New levy confirms post-Kabila transformation as a distant prospect
On 13 February 2019, the outgoing government, under Prime Minister Tshibala, attempted to present an additional parafiscal charge on mining companies operating in DR Congo.
The levy, purported to support the development of manufacturing under the Fonds de Promotion de l’Industrie (FPI), was established in 1989 but had not been actively applied to mining projects, only agricultural projects. The FPI body has come under fire for years as a mechanism for politicians to arrange kickbacks and grab bonuses to supplement their already bloated salaries. It’s also run by former president Kabila’s relatives.
An opposition-led investigation into its activities in 2015 called the FPI a ‘money-laundering machine’, which turned-over USD140 million between 2008 and 2014. It found 80% of the local governments which receive grants to create infrastructure projects do not reimburse the funds as dictated in the FPI’s terms. And many projects they received financing for did not happen. The vast majority of the figures implicated in the official report are close to Kabila’s camp.
What are the implications for existing operators?
It’s unclear how this tax for industry promotion (TPI) will affect existing operators fiscally, as its terms are not public, but it is unlikely to make as big a dent in profits as more onerous terms of the mining code. The relevance of DR Congo's mining tax lies more in the obvious continuation of resource nationalism under the new president, and the buttressing of Kabila’s post-election position through corrupt practices.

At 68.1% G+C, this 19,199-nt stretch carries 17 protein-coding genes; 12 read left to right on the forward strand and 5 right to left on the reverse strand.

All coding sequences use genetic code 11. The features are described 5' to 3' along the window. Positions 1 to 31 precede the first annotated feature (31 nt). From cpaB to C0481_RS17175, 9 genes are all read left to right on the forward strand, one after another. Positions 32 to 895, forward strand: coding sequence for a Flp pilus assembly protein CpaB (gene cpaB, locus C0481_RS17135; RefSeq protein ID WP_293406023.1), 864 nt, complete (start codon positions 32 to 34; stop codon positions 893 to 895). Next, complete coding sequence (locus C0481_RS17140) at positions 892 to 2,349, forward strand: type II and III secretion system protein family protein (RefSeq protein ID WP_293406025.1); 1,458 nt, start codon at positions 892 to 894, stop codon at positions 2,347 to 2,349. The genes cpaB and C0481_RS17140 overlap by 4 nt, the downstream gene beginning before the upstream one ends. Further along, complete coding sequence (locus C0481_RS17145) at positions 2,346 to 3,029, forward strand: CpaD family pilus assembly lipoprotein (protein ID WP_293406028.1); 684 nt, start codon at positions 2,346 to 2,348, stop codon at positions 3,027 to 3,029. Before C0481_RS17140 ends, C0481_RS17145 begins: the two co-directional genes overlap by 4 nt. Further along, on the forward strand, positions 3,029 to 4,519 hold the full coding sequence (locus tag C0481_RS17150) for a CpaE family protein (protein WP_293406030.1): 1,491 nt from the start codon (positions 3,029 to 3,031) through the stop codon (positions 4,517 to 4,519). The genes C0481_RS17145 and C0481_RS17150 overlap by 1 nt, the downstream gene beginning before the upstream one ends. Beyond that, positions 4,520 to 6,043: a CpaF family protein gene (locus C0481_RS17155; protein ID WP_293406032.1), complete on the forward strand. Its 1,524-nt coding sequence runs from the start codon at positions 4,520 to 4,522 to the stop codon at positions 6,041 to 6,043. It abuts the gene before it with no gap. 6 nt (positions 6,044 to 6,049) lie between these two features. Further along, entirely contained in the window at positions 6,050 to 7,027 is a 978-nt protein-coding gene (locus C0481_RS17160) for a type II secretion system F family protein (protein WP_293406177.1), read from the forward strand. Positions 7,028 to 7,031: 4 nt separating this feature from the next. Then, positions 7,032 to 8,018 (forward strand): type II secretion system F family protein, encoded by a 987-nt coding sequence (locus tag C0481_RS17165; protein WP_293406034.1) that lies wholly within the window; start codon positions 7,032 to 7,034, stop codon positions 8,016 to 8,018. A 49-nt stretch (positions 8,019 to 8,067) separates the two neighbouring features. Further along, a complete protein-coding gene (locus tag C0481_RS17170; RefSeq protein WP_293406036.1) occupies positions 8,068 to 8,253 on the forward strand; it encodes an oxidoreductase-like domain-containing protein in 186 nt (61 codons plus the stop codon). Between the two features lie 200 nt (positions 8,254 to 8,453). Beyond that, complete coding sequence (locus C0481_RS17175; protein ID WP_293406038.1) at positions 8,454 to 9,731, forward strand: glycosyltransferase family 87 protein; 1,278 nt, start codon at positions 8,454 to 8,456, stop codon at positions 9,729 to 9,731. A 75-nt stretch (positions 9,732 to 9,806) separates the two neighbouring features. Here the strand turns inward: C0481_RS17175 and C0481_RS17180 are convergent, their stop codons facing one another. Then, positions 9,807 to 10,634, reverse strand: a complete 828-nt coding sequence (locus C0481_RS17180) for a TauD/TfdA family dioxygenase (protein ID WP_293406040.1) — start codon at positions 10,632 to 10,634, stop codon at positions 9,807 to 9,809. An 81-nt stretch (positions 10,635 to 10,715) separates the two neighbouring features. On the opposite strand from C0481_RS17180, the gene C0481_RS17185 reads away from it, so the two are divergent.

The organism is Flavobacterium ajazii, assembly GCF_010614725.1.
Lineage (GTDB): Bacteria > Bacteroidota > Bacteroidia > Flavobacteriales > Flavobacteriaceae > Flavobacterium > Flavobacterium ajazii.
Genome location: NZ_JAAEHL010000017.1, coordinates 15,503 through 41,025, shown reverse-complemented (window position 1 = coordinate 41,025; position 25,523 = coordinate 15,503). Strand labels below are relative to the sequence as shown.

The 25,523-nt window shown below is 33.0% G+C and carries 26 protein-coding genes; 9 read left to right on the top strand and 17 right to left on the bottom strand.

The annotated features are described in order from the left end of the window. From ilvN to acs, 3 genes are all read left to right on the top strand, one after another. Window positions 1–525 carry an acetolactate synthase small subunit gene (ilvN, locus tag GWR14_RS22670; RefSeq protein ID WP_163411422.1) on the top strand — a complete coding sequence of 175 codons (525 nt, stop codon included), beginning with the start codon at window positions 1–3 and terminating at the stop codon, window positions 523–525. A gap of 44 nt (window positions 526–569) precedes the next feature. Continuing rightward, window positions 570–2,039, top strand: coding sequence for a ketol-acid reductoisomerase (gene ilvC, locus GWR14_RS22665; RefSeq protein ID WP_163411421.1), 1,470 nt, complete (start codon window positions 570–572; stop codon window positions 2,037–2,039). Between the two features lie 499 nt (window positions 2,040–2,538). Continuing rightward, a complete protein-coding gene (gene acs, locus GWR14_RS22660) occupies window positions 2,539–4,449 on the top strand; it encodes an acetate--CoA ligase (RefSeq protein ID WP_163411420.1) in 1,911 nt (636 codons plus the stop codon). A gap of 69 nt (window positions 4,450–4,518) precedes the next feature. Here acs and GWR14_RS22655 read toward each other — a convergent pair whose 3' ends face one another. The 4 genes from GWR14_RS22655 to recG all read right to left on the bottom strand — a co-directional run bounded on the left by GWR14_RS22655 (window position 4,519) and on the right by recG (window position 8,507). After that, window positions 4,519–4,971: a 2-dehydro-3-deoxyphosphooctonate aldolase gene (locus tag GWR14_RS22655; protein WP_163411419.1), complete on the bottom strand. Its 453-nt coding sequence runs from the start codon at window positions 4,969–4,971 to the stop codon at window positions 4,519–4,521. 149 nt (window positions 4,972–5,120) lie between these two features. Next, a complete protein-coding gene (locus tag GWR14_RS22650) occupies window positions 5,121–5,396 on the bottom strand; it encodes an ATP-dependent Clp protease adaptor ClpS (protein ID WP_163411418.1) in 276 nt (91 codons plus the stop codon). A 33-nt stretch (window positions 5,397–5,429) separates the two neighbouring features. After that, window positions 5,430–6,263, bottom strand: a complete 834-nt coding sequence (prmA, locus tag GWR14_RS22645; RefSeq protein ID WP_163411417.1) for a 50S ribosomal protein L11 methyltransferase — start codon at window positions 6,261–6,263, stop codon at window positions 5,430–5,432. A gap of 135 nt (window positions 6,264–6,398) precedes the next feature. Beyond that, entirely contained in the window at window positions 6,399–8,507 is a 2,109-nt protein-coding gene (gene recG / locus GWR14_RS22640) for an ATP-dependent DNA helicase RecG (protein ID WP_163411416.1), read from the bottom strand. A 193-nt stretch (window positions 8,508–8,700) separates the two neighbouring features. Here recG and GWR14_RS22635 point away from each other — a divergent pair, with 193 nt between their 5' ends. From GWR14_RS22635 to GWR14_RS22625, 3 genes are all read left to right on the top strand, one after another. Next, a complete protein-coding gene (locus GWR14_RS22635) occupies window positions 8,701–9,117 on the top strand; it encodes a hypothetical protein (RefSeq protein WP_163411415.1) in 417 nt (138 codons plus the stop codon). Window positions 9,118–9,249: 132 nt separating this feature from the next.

The departing cabinet led by Tshibala is only supposed to be handling the day-to-day running of the country until a fresh government is established under the new president, Tshisekedi.
As we expected, the establishment of another mining tax further cements Kabila’s continuing role behind the scenes as the transition becomes clearer.
It also raises concerns that any new cabinet will be strongly aligned with current FCC stalwarts, including unpopular mines minister Martin Kabwelulu.
The legality of the TPI is dubious, as it is not tallied in the exhaustive list of levies applied under sections 220 ii) and iii) of the 2018 Mining Code. But pre-empting the legal questioning, the prime minister issued a report from a supposed inter-ministerial commission. This qualifies the FPI tax as a levy not collected by the state, but by a ‘personalised public service’, thereby permissible under the new code. Miners planning to challenge the TPI’s promulgation will therefore struggle to dodge the charges.
DR Congo is extreme risk on our Corruption Index. This 0.89/10.00 score has remained stagnant for the past two iterations, but we envisage the score to go down as additional instances of grand corruption are reflected in the corruption outcomes indicator.
What is the outlook for miners?
We expect DR Congo's mining tax to be challenged legally by miners and further backlash driven by the anti-corruption organisation, Licoco. It’s likely any contests will be given short shrift if heard in heavily-biased local courts.
We still remain convinced Kabila will have a formal role within the new administration, likely as President of the Senate. But, in the short-term, the TPI shores up Kabila’s stranglehold over the mining industry and its profits, making a 2023 presidential run more likely.
The extra tax comes at a time when the investment landscape in DR Congo is shifting. No doubt, as with other encroaching measures over the past year, the TPI will expedite this process. Most notably this concerns the primacy of Chinese investment over others, and issues ongoing with Glencore at Mutanda and ERG’s Boss Mining concession.